Data centre start-up Red Cloud will bring its first facility online in Perth’s southern suburb of Bibra Lake in September, with an initial capacity of 120 racks and 2MW of power.
CEO Carl Woodbridge told iTnews the facility – which is housed in a repurposed commercial warehouse – is currently in the process of mechanical and electrical fitout, which should wrap up in the next six weeks.
Rather than traditional raised floor, Red Cloud uses fabricated modules from British firm Cannon Technologies as the basis for its data centres.
The modules each house 40 racks and UPS in a 2N configuration. All modules will share other plant – power back-up and cooling – in an N+1 configuration.
“We have 2500 square metres in the warehouse and 2MW at the gate, and that will incrementally increase to 4MW based on demand,” Woodbridge said.
“We’ll have what looks like at least three 40-rack modules on day one, possibly five depending on how negotiations go between now and September.”
The company expects customers will take and control a full 40-rack module, though Woodbridge said modules could be “sectioned into multiple zones” to ringfence access by different personnel.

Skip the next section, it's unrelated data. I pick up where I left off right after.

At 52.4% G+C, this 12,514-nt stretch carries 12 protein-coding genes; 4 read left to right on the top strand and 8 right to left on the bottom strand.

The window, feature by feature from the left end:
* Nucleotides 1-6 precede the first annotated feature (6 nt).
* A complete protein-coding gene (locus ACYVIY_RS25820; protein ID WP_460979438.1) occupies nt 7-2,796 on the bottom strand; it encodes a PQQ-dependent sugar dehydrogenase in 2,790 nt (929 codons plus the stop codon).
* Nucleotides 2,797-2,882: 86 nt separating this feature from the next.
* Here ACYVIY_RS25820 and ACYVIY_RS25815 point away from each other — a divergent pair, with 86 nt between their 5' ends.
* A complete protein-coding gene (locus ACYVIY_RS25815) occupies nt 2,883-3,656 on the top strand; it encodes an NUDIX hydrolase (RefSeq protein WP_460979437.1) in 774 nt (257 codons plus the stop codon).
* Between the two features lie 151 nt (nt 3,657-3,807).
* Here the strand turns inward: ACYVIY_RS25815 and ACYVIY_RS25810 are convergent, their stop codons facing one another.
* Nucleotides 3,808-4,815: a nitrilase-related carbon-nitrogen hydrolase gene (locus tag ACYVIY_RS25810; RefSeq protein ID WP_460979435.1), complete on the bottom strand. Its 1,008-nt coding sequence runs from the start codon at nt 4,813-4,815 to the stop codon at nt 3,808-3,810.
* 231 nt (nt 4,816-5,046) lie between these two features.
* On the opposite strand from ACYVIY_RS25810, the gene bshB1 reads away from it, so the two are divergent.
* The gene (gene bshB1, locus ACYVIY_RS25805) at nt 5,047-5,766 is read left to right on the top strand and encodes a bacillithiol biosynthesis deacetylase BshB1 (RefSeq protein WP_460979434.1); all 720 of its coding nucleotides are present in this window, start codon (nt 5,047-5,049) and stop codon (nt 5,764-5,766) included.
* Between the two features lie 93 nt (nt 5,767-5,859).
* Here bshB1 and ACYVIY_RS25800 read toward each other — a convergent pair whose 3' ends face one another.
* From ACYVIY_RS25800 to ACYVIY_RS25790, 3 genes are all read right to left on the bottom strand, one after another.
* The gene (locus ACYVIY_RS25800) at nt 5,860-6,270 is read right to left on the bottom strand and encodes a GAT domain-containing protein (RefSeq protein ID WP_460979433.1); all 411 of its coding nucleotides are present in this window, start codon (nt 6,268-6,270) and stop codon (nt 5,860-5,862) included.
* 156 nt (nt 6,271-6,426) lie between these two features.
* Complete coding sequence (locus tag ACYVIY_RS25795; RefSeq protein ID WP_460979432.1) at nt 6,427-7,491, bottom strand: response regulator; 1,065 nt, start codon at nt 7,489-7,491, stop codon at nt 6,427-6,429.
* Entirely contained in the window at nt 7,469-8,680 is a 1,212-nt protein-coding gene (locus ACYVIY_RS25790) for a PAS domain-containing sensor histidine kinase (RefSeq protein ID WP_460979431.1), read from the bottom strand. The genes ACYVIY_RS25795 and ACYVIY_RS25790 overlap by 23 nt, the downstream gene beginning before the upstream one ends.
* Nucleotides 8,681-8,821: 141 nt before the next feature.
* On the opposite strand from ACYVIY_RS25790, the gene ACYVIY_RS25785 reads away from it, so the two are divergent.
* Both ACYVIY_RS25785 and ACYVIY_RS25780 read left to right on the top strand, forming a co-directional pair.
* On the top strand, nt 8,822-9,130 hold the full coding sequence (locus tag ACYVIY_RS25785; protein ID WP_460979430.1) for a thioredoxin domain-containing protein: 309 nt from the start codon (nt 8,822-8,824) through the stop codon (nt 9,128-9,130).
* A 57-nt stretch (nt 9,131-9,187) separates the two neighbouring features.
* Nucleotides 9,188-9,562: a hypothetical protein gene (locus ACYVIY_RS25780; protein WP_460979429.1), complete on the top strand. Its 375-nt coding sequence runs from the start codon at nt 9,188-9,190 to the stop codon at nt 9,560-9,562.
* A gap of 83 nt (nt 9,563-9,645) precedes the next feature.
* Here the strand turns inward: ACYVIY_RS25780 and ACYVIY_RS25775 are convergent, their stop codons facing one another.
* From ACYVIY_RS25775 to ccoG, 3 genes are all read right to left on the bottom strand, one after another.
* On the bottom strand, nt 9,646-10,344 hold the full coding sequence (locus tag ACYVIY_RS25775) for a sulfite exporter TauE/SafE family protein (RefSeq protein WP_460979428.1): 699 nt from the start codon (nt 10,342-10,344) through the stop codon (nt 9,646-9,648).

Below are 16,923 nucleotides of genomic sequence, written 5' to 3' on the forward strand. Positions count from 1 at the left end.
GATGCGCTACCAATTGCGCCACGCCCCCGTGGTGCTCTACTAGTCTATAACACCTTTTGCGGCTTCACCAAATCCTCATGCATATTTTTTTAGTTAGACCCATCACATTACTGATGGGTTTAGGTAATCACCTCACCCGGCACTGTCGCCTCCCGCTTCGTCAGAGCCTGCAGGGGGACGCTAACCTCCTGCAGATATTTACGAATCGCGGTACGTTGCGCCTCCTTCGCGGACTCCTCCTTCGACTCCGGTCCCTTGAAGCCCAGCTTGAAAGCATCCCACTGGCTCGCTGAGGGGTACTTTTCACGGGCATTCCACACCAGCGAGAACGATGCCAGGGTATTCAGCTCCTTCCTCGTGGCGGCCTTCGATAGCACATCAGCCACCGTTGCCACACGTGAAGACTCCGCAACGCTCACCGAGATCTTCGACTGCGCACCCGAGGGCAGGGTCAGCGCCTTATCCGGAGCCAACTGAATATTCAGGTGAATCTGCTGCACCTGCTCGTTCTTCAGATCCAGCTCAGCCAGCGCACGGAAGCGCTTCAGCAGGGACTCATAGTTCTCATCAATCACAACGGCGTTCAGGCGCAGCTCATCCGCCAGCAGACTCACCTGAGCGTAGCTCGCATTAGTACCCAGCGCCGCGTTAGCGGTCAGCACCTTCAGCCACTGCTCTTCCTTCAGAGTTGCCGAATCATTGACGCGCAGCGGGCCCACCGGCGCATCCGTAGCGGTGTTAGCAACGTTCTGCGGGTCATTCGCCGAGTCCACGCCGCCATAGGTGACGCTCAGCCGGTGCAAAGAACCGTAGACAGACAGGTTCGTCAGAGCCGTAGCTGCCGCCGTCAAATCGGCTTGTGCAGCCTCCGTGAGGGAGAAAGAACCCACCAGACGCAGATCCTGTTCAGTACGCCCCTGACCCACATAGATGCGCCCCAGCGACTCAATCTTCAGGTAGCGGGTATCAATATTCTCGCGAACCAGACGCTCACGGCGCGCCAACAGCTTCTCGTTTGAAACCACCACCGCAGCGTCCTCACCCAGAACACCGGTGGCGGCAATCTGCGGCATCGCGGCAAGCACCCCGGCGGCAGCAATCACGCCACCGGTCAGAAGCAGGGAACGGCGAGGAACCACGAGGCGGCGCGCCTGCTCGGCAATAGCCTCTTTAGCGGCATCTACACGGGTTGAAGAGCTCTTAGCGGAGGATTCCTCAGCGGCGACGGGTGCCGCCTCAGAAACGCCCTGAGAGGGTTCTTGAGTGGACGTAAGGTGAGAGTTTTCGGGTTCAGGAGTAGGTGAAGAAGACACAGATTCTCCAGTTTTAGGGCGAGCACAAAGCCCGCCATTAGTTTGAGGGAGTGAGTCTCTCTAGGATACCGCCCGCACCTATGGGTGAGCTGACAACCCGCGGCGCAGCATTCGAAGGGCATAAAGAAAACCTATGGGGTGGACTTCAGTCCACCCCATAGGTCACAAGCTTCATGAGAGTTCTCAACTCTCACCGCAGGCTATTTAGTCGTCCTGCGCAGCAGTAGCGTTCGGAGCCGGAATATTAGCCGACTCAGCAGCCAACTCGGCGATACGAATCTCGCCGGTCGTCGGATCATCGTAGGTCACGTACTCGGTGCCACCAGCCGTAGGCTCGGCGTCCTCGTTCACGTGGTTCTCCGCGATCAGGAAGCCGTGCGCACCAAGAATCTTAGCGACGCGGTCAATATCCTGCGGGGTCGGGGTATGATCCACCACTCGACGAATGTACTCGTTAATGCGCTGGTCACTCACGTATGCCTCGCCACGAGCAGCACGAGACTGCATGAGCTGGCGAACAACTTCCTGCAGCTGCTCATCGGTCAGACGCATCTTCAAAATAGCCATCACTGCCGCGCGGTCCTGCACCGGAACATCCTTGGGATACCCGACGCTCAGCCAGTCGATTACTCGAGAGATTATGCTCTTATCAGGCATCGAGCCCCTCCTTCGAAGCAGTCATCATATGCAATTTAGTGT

Bibra Lake is Uptime Institute Tier 3 certified, Red Cloud said. The company also plans to pursue a NABERS rating, however the scheme requires the facility to have been operating for at least a year.
Woodbridge said Red Cloud would pursue Tier 3 certification for the full network of data centres it plans to build.
Its next location is likely to be Hobart, which will be green-lighted if undisclosed “pre-requisites from the Tasmanian government and telcos” are met.
Ultimately the company is hoping to build a presence in or near every major capital city as well as some major regional centres.
The regional play could potentially separate the company from its larger rivals.
Large data centre operators face challenges in addressing demands to process data closer to the network edge, such as for IoT or sensor environments.
While there might be a reticence among larger operators to build small and geographically diverse facilities in regional areas, Red Cloud hopes to fill that gap by offering to sell small, regionally-based modules to the big players.
“We’re supporting the larger global data centres to get closer to the edge,” Woodbridge said.
“They have a lot of cloud customers and content delivery that they need to move closer to the population, but their model doesn’t allow them to do that.
“By offering them a module, it allows them to push their clients further out without losing them. They can take a module and control it themselves."